(1) it may be a blessing in disguise
    (2) it may be just as bad as it looks
    (3) it may even turn out to be more of a disaster it looks initially

    Same if I suddenly won the lottery: perhaps I’ll be a happier person indeed, perhaps I’ll be even happier than I thought I would be, or perhaps it’ll destroy my life.

    Hence, thriumph and disaster may be impostors. Without a crystal ball, there’s no real way to predict how anything will pan out.

    Calling triumph and disaster impostors seems to suggest that they are always their own opposite, rather than—as I believe would be more correct— that theymay or may not be.

    • Yes, you’re absolutely right. But that’s the beauty of poetry (ie, Kipling’s): It’s not meant to be mathematically precise.

      If triumph and disaster were “merely” the opposite of what they seem, then there’d be no book, because the stories would be very boring. As soon as something good happens, we’d know this guy is done for.

      So how I frame it is that triumph and disaster are really catalysts that bring out, or amplify, our character. Character A responds in fashion X, B in fashion Y, and so on. Once you do that — or so I am hoping — each one of you will recognize some characters.

    • So in boring poetry, triumph and disaster are impostors. In more exciting real life, however, they are only potential impostors.

      You left your investment bank “with the help of my superiors”? What a coincidence, that’s exactly how I left all my restaurants so far, except in my case, it always turned a disaster into a worse disaster.

      I wish Kipling’s line were mathematically precise.

  5. Hi Andreas –

    a good one. I did as you said: literally made a cappuchino and concentrated on this one. As Sven said: good luck with round 4. And thank you for sharing this.
    All the best.


    • That’s the spirit!! Never stretch the brain muscle without a cappuccino or a good Cabernet Sauvignon, depending on the time of day.

      This is how I picture my audience: reclined, thoughtful and savoring…

  6. I liked the teaser for the book. Since I have followed your blog for a good while the themes were not new but the delivery was. I liked the thread connecting all the stories and it is really interesting to be able to bring figures from times past into current conversation which just shows how timeless success and failure are.

    I think it does the job of being self contained while still leaving the listener wanting more.

    • Wow. Thanks, spi. That’s what I was trying to do.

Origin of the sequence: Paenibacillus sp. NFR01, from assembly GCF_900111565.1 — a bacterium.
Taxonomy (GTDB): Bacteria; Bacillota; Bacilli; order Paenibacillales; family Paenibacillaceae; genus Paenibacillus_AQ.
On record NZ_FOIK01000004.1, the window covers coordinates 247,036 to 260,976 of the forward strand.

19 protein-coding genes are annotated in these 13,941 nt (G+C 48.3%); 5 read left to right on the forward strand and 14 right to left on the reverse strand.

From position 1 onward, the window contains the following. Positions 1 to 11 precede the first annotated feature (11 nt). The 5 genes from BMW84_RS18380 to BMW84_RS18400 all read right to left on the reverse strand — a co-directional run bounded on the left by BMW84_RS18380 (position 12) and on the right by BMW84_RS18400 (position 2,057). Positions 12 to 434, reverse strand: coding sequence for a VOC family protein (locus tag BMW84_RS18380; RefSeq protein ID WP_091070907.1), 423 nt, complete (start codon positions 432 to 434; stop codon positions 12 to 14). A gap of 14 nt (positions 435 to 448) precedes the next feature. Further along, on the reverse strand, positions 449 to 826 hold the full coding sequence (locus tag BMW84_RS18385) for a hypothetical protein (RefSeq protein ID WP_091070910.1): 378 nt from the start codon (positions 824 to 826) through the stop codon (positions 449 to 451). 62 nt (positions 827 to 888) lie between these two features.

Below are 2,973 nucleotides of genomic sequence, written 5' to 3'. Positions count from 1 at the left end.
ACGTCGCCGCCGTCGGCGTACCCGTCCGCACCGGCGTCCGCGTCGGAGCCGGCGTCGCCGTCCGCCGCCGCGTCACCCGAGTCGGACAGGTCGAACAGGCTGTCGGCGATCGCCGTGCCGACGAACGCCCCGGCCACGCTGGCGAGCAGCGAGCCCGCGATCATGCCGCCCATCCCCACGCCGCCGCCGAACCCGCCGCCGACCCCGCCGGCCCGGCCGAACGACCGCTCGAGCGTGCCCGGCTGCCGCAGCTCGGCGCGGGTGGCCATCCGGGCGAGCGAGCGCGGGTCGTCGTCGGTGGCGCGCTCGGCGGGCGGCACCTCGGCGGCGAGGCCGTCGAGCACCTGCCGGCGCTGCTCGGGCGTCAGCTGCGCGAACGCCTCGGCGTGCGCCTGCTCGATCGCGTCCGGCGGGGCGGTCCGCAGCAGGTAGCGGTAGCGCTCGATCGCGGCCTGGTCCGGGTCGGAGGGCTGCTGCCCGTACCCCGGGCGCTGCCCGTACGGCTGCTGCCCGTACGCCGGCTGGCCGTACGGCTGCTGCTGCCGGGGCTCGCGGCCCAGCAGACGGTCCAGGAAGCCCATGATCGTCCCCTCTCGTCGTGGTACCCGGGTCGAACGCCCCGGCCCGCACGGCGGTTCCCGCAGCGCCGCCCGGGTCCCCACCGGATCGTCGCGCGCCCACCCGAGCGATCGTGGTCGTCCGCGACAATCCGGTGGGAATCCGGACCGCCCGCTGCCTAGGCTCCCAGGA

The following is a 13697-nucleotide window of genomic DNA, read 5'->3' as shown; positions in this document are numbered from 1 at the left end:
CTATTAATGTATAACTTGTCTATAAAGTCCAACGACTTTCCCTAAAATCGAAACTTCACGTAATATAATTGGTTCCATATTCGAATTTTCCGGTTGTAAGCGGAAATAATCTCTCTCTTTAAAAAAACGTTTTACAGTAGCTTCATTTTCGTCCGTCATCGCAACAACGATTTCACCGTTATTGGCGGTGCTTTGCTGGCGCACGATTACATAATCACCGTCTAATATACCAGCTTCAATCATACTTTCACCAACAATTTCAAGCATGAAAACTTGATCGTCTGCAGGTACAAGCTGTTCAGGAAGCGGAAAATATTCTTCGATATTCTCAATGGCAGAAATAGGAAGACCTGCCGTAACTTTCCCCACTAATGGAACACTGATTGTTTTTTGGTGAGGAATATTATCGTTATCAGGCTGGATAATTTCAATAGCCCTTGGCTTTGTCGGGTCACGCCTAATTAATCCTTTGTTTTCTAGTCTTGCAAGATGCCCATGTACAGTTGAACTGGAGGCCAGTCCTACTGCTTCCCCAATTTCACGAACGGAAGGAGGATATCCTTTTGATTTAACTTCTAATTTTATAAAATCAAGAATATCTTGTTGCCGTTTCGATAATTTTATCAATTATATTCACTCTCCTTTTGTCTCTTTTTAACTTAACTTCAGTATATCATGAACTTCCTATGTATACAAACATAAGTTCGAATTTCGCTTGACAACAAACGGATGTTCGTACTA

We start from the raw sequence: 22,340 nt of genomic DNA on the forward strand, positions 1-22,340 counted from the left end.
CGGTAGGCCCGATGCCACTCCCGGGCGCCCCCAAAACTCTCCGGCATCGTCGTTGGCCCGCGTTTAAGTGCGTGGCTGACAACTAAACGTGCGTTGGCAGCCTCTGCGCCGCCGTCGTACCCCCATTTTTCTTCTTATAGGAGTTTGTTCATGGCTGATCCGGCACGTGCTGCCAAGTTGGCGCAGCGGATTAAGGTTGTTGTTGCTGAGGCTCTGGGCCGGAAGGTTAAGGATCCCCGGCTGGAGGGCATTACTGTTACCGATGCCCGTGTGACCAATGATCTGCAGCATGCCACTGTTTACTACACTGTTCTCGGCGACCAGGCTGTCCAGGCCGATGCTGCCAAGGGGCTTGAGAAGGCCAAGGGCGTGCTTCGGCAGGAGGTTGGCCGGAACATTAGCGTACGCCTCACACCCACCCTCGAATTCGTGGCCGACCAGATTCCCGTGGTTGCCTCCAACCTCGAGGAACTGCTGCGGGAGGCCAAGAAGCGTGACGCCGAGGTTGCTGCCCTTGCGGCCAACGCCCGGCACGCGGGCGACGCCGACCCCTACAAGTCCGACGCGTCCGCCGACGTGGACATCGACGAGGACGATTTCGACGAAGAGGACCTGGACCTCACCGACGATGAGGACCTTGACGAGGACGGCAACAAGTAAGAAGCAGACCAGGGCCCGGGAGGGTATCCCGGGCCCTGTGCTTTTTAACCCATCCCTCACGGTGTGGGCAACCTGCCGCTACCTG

I’m not going to let that seduce me into thinking that I got it exactly right, but it does mean I have something to build on.

    • Whoa. That’s interesting. I’ve never heard of memory palaces before.

      As I’m reading, though, I’m wondering whether constructing such a mental “place” and storing memories in it would not diminish your mental flexibility. It seems that you have to “walk” through your palace in the same exact route to remember everything in it. But I like to make lateral jumps (through the walls, as it were).

      But very worth contemplating! thanks

    • It’s true that last minute changes to your presentation might require that you crash through walls and leap tall buildings in a single bound. But so what? It’s been done before, even by a mild-mannered reporter. 

  7. I’ve been reading your blog for some months now. I can’t wait to read “Zen and the Art of World Conquest”. (or whatever the title ends up being) The teaser did its job!

    • Thanks, Jim. Great to have you here.
      “Zen and the art of elephant maintenance,” “Zen and the fart of elephant maintenance,”….. Oh, I wish you hadn’t got my infantile mind cranking in the wrong direction half-way through the work day. 🙂

    • This reminds me, you might give some thought as to how your book title will translate. A Chinese friend of mine once mentioned to me that she had read the book “Zen and the Motorcycle Repairman.”

  8. Dear Andreas

    I was listening to you in rapt attention.Those 12 minutes of your speech are a profound lecture in wisdom and philosophy. In my mind I was already making the comparisons of what you were discussing to the Chapter of Karmayoga in Bhagwad Gita. I am waiting for your book to release and am sure with the amount of creative freedom you sought for yourself it will turn out to be a marvel of a book.

    Thanks and Regards
    Akhilesh Mattoo